Integration of computational fluid dynamics (CFD) and X-ray tomography reveals the differences in face masks used in public.
Recommendations for the use of face masks have been in effect for quite some time now, but how do the masks stop the viruses from spreading, and are all masks equally efficient and comfortable? In order to answer to these questions, a global consortium of researchers from Aalto University, University of Jyväskylä, Swansea University, Institute Medicana Hospital Istanbul and University of California Los Angeles have carried out a set of computational fluid dynamics (CFD) simulations which utilised the actual microstructural models of commonly used ‘off-the-shelf’ face masks. These models were generated from X-ray microtomography 3D images of the various masks. They therefore represent the true structure of the masks at the micro-scale level. This is summarised in the figure and videos below from Complex Materials research group at University of Jyväskylä.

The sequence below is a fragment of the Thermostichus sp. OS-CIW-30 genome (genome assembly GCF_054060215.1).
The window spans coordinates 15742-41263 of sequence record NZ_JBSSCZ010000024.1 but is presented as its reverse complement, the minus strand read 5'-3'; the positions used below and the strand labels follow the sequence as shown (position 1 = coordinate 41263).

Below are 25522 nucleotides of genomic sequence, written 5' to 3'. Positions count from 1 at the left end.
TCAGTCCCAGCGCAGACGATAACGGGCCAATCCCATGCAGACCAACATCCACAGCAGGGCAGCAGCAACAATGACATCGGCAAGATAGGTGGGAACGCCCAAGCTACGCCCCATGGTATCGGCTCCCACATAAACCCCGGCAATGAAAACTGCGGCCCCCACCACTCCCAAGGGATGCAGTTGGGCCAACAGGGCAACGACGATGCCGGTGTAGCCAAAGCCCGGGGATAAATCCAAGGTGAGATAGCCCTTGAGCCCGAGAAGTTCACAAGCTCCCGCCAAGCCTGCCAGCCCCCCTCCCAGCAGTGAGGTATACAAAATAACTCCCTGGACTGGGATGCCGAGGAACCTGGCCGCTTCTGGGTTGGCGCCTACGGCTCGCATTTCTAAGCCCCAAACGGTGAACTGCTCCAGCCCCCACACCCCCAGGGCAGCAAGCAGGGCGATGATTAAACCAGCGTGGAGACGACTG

The assessments on the particle filtration efficiency and breathability values of two-layer non-woven face masks and three-layer surgical masks (made out of a melt-blown fabric layer covered with two non-woven fabric layers) immediately captured the attention of the academic and medical communities since there has been very few investigations on the topic. The consortium believes that the present investigations and their outcomes contribute to the standardisation and the development of more comfortable yet protective masks.
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